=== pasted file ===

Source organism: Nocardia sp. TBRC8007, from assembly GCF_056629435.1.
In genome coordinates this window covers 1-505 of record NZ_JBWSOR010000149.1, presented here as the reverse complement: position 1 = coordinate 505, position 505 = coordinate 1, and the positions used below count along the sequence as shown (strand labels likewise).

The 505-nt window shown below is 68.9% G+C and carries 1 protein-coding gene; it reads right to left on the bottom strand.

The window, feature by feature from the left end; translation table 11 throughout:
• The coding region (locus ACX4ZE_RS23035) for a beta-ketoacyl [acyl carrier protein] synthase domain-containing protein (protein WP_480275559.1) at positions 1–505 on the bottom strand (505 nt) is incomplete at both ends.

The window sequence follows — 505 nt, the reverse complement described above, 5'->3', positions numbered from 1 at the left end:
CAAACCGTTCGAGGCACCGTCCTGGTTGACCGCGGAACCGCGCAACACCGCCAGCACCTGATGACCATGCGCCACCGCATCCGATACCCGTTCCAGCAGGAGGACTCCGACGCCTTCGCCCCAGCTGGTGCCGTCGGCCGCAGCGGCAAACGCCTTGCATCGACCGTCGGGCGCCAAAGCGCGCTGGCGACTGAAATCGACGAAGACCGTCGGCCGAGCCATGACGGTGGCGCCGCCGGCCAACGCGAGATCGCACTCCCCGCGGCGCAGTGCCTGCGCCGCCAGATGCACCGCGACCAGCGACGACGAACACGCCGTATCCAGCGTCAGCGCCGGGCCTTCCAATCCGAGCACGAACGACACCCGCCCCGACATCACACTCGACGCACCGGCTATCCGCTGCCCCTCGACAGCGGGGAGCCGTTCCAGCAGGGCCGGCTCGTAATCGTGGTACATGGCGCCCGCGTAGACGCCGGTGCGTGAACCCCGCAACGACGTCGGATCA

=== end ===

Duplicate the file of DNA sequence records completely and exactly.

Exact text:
Source organism: Nocardia sp. TBRC8007, from assembly GCF_056629435.1.
In genome coordinates this window covers 1-505 of record NZ_JBWSOR010000149.1, presented here as the reverse complement: position 1 = coordinate 505, position 505 = coordinate 1, and the positions used below count along the sequence as shown (strand labels likewise).

The 505-nt window shown below is 68.9% G+C and carries 1 protein-coding gene; it reads right to left on the bottom strand.

The window, feature by feature from the left end; translation table 11 throughout:
• The coding region (locus ACX4ZE_RS23035) for a beta-ketoacyl [acyl carrier protein] synthase domain-containing protein (protein WP_480275559.1) at positions 1–505 on the bottom strand (505 nt) is incomplete at both ends.

The window sequence follows — 505 nt, the reverse complement described above, 5'->3', positions numbered from 1 at the left end:
CAAACCGTTCGAGGCACCGTCCTGGTTGACCGCGGAACCGCGCAACACCGCCAGCACCTGATGACCATGCGCCACCGCATCCGATACCCGTTCCAGCAGGAGGACTCCGACGCCTTCGCCCCAGCTGGTGCCGTCGGCCGCAGCGGCAAACGCCTTGCATCGACCGTCGGGCGCCAAAGCGCGCTGGCGACTGAAATCGACGAAGACCGTCGGCCGAGCCATGACGGTGGCGCCGCCGGCCAACGCGAGATCGCACTCCCCGCGGCGCAGTGCCTGCGCCGCCAGATGCACCGCGACCAGCGACGACGAACACGCCGTATCCAGCGTCAGCGCCGGGCCTTCCAATCCGAGCACGAACGACACCCGCCCCGACATCACACTCGACGCACCGGCTATCCGCTGCCCCTCGACAGCGGGGAGCCGTTCCAGCAGGGCCGGCTCGTAATCGTGGTACATGGCGCCCGCGTAGACGCCGGTGCGTGAACCCCGCAACGACGTCGGATCA